PROVIDENCE, R.I. (WPRI) — The number of patients hospitalized with COVID-19 in Rhode Island is up to 103 as the state continues to see a surge in new cases.

The state hasn’t had more than 100 hospitalizations since May 11, according to data from the R.I. Department of Health.

Since reaching a low of 19 on July 22, the number of hospitalizations has been gradually increasing. However, it’s still a far cry from the height of the second surge in mid-December, when the state had more than 500 hospitalizations.

On Wednesday, the Health Department reported 301 new infections and a daily positivity rate of 2.9%, with nearly 10,300 tests administered the previous day.

One additional COVID-19-related death was disclosed.

The Health Department also released new information Wednesday about the requirement for all staff at state-licensed health care facilities and providers to be fully vaccinated by Oct. 1.

Health care workers who fail to meet the deadline will not be allowed to enter a medical facility unless they provide proof of a medical exemption, health officials said. Violations may also result in financial penalties and a suspension or revocation of a facility’s license, along with any disciplinary action issued by the individual employer.

The mandate includes staffers who have direct contact with patients and those who don’t, as well as volunteers and interns.

“The most effective way to prevent the spread of COVID-19, including the delta variant, is vaccination,” Health Director Dr. Nicole Alexander-Scott said in a statement. “For the safety of our health care workers, patients, and for our health care system overall, today’s announcement is a very important step.”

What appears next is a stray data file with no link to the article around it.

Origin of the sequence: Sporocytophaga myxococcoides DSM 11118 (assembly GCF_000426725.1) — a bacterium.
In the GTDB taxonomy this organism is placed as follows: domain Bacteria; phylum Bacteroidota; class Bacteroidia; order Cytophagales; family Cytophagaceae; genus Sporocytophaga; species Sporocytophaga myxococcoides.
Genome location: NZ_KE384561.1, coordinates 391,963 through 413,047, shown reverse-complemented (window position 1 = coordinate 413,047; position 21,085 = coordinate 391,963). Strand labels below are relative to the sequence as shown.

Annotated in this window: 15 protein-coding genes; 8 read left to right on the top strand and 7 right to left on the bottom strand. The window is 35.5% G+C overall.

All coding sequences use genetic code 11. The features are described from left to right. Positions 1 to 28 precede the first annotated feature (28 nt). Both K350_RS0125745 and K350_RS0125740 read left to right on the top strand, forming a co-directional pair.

Lynn Blais, president of United Nurses and Allied Professionals (UNAP), released a statement Wednesday saying that while the union supports the mandatory vaccinations, they took issue with how the state issued the requirement.

“No one understands the devastating toll that COVID-19 has taken on our communities more than nurses and health professionals, and we will do our part to help end the suffering,” she said.

“There are issues surrounding the implementation of the mandate that we believe should be bargained, including the scope of medical exemptions and flexibility around the October 1 deadline for our members who have yet to get their first vaccine shot,” Blais continued. “We believe the UNAP, the state of Rhode Island, and hospital employers must keep an open dialogue on these issues, especially in light of the ongoing nursing shortage.”

Prior to the October deadline, unvaccinated health care employees must wear a mask and get tested at least twice per week, according to the Health Department.

Visit the Health Department’s website for more information on the new vaccine mandate.

A 12 News analysis of Health Department and CDC data shows 66.5% of Rhode Islanders are at least partially vaccinated, while 60.5% are considered fully vaccinated.

Gov. Dan McKee and other state leaders plan to hold their next COVID-19 briefing at 2 p.m. Thursday. 12 News plans to broadcast it live on WPRI 12 and